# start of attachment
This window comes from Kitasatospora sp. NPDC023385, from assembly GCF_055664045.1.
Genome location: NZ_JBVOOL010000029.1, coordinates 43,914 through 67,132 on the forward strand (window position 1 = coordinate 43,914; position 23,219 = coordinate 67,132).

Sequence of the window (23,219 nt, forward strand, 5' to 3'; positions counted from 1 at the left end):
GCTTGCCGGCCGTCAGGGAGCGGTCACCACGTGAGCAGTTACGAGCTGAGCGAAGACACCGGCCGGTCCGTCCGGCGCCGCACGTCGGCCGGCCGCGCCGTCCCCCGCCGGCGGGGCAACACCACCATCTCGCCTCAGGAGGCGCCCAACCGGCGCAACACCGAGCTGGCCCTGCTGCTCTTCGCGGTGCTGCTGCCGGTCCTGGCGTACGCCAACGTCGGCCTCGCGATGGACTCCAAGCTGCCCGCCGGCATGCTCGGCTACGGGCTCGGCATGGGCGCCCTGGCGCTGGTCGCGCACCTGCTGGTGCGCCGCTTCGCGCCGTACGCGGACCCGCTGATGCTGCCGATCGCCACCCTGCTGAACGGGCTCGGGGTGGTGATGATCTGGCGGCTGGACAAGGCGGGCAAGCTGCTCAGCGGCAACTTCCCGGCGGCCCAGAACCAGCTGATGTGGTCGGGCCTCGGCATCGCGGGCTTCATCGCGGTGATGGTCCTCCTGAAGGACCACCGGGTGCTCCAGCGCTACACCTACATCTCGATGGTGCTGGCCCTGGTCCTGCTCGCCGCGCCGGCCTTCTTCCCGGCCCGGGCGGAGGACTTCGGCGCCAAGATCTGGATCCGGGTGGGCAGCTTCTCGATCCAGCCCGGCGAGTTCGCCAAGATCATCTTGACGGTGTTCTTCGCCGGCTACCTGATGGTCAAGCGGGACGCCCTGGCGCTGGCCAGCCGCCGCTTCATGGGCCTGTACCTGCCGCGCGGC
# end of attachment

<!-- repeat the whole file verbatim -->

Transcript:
This window comes from Kitasatospora sp. NPDC023385, from assembly GCF_055664045.1.
Genome location: NZ_JBVOOL010000029.1, coordinates 43,914 through 67,132 on the forward strand (window position 1 = coordinate 43,914; position 23,219 = coordinate 67,132).

Sequence of the window (23,219 nt, forward strand, 5' to 3'; positions counted from 1 at the left end):
GCTTGCCGGCCGTCAGGGAGCGGTCACCACGTGAGCAGTTACGAGCTGAGCGAAGACACCGGCCGGTCCGTCCGGCGCCGCACGTCGGCCGGCCGCGCCGTCCCCCGCCGGCGGGGCAACACCACCATCTCGCCTCAGGAGGCGCCCAACCGGCGCAACACCGAGCTGGCCCTGCTGCTCTTCGCGGTGCTGCTGCCGGTCCTGGCGTACGCCAACGTCGGCCTCGCGATGGACTCCAAGCTGCCCGCCGGCATGCTCGGCTACGGGCTCGGCATGGGCGCCCTGGCGCTGGTCGCGCACCTGCTGGTGCGCCGCTTCGCGCCGTACGCGGACCCGCTGATGCTGCCGATCGCCACCCTGCTGAACGGGCTCGGGGTGGTGATGATCTGGCGGCTGGACAAGGCGGGCAAGCTGCTCAGCGGCAACTTCCCGGCGGCCCAGAACCAGCTGATGTGGTCGGGCCTCGGCATCGCGGGCTTCATCGCGGTGATGGTCCTCCTGAAGGACCACCGGGTGCTCCAGCGCTACACCTACATCTCGATGGTGCTGGCCCTGGTCCTGCTCGCCGCGCCGGCCTTCTTCCCGGCCCGGGCGGAGGACTTCGGCGCCAAGATCTGGATCCGGGTGGGCAGCTTCTCGATCCAGCCCGGCGAGTTCGCCAAGATCATCTTGACGGTGTTCTTCGCCGGCTACCTGATGGTCAAGCGGGACGCCCTGGCGCTGGCCAGCCGCCGCTTCATGGGCCTGTACCTGCCGCGCGGC